An ode to slow computing

The other day, a coworker asked me if I’d heard of “slow computing.”
“Is that like ‘slow food?'” I asked, assuming he was joking. However, despite my finding no evidence to support this via my semi-slow Internet connection (more on that in a moment), it appears my colleague was being sincere. “Yeah!” he said excitedly, “It’s exactly like that.” Apparently, some people deliberately use slower computers to mitigate the pace of their hectic lives.

dino parade

When I started to consider the idea, I could see its benefits; the immediacy of today’s interactive, multi-modal life means that we are not only receiving and processing information faster than ever, but we habitually multitask thanks to the temptation of having everything at our fingertips. For instance, say we’re waiting for Photoshop to open. It’s the perfect time to check Twitter, maybe compose an email or two, and peek at our smart phone.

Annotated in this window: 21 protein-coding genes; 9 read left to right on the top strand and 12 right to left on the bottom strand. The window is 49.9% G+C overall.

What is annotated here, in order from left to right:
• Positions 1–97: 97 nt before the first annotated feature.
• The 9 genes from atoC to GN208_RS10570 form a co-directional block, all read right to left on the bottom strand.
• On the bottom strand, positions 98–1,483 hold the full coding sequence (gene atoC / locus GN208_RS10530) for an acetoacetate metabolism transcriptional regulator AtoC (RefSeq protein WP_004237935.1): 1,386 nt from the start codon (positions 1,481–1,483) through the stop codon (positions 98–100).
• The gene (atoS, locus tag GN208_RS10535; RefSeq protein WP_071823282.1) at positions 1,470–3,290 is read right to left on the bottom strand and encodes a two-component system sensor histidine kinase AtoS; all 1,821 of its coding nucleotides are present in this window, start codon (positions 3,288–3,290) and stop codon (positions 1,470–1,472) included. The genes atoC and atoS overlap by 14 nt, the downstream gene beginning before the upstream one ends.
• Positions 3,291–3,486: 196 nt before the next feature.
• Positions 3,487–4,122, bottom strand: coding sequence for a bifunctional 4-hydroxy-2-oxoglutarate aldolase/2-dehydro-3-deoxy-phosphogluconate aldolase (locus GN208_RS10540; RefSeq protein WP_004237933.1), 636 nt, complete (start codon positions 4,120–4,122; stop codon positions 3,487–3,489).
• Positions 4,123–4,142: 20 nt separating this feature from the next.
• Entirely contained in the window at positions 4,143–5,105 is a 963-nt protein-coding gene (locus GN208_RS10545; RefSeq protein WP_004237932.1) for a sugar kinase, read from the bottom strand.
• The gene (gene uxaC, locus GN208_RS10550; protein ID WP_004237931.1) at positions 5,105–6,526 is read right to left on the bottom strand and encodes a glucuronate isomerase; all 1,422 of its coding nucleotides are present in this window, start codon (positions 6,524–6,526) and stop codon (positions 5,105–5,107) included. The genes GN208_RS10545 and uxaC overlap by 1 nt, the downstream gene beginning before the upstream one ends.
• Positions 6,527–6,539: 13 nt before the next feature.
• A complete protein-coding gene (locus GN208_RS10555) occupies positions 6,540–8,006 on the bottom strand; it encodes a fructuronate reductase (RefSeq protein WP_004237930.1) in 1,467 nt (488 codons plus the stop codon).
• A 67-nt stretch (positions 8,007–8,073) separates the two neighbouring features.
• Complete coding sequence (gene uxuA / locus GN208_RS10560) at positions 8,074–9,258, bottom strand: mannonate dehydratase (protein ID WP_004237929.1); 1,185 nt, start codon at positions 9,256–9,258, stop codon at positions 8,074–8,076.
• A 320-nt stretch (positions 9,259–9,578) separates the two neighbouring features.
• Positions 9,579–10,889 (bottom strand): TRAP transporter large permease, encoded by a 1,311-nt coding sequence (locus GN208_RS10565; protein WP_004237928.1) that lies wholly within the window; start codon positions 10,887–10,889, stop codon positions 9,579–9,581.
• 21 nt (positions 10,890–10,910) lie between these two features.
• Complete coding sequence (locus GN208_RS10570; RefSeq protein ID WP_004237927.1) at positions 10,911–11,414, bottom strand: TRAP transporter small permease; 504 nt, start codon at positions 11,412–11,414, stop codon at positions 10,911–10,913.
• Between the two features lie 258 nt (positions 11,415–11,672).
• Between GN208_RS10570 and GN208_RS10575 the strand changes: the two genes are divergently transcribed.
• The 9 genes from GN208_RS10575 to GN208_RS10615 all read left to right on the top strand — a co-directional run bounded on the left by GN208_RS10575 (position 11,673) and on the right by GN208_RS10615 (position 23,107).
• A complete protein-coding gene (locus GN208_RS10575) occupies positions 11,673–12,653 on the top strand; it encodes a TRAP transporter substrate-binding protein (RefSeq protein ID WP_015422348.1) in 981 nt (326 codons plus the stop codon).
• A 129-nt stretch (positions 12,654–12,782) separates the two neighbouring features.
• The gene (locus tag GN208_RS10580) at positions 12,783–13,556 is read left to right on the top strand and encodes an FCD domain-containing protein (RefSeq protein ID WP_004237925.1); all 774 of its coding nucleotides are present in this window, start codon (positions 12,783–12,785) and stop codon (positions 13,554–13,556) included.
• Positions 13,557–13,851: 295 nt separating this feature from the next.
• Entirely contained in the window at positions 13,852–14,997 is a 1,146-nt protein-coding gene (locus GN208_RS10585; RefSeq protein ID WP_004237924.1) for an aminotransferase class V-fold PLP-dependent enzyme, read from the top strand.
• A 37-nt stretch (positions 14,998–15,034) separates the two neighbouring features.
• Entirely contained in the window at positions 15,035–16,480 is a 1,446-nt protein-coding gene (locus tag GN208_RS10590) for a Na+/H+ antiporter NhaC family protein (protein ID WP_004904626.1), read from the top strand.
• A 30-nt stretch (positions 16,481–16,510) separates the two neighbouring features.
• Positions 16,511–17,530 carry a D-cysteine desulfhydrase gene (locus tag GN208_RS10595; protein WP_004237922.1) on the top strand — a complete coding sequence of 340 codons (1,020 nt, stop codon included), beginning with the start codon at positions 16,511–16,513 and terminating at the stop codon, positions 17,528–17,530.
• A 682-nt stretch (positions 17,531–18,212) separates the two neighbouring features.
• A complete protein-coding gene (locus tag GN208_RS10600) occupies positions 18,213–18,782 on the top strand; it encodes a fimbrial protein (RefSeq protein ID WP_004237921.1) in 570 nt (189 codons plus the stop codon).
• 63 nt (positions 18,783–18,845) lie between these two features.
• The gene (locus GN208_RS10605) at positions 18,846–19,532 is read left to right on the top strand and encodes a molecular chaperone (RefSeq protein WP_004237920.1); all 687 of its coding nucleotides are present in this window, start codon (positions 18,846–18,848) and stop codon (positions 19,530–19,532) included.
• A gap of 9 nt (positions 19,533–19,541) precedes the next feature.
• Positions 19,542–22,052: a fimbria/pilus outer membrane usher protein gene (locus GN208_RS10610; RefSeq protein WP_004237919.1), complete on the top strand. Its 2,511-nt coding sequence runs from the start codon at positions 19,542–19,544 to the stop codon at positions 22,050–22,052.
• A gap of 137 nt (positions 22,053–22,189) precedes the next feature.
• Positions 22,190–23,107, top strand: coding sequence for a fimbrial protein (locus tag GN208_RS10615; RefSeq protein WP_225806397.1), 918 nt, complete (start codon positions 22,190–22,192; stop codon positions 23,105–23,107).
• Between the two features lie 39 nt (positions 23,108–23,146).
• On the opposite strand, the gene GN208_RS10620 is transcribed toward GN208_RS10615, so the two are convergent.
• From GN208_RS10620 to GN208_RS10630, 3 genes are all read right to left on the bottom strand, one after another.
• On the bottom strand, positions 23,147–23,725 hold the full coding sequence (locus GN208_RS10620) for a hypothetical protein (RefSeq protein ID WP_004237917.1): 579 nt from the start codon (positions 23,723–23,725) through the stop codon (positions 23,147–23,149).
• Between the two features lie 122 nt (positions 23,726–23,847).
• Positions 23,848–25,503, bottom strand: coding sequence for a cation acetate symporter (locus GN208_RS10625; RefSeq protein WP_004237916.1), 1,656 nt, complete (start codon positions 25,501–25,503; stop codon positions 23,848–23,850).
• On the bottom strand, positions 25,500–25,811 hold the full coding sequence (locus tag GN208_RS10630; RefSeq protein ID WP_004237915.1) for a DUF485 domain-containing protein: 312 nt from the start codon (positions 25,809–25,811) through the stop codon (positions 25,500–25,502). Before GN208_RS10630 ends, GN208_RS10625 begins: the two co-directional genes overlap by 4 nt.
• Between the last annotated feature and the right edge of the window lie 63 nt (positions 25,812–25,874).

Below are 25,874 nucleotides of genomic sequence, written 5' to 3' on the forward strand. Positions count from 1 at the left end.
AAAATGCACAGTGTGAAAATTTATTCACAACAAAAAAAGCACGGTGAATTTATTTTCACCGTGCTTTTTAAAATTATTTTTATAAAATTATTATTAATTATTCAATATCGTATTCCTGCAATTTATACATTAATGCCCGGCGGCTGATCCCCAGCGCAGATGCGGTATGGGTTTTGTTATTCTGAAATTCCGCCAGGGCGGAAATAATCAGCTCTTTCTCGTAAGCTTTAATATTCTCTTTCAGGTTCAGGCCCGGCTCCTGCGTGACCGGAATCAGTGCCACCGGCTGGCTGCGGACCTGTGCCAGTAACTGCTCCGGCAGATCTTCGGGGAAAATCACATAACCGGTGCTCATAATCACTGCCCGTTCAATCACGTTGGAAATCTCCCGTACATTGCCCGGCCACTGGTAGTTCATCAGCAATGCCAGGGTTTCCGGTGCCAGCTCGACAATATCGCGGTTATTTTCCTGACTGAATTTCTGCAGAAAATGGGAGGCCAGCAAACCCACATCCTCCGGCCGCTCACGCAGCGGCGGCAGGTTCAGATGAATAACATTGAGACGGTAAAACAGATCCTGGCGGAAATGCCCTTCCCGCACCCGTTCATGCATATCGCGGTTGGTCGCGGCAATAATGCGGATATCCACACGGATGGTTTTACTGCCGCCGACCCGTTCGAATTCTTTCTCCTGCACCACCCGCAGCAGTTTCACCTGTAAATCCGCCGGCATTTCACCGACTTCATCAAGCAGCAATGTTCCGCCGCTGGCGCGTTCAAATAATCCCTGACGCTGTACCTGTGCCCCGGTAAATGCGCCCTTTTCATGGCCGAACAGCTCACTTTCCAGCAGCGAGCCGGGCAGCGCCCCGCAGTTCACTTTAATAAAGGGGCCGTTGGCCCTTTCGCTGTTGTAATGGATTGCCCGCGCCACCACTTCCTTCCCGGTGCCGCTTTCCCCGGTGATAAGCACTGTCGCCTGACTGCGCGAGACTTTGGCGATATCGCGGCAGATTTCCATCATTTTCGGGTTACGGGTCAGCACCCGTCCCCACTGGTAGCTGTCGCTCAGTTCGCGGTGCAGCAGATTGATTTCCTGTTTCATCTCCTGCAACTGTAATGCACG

Lately, this juggling approach has bled into other parts of my life; my morning ritual now consists of simultaneously boiling water for coffee, juicing an orange, and checking my email. It’s a beautiful breakfast ballet – until I’m distracted by an email that triggers a reminder to grab something from my room to bring to work, and then the kettle is whistling and I’ve got orange pulp on my iPad and…crap.

Maybe slow computing isn’t such a bad idea. In fact, I may be living the slow computing dream and not even realizing it. Partly out of financial necessity, and partly out of stubbornness, I’m composing this post on my five-year old Macbook, which I have painstakingly upgraded over time, so that it must be closer to, say, a three-year-old Macbook. Then there’s my iPhone 3G, already a classic, with its busted wi-fi antenna and a cell signal that really is only tolerable when I turn off the 3G.

So here I am, using AT&T’s “Edge” network, sitting with my five-year-old computer that’s picking up a signal from an equally old and temperamental wireless router. I sometimes spend minutes (!) waiting for Web pages to load. I instinctively fall back on that multitask crutch, but since so many of the more appealing time-wasters require an Internet connection, I sit and wait.

Is this making me more patient? Do I feel more relaxed? Not really. As soon as the connection revives, I’m Googling “iPhone 5 release date” and fixing another cup of coffee while I wait for the results to load.


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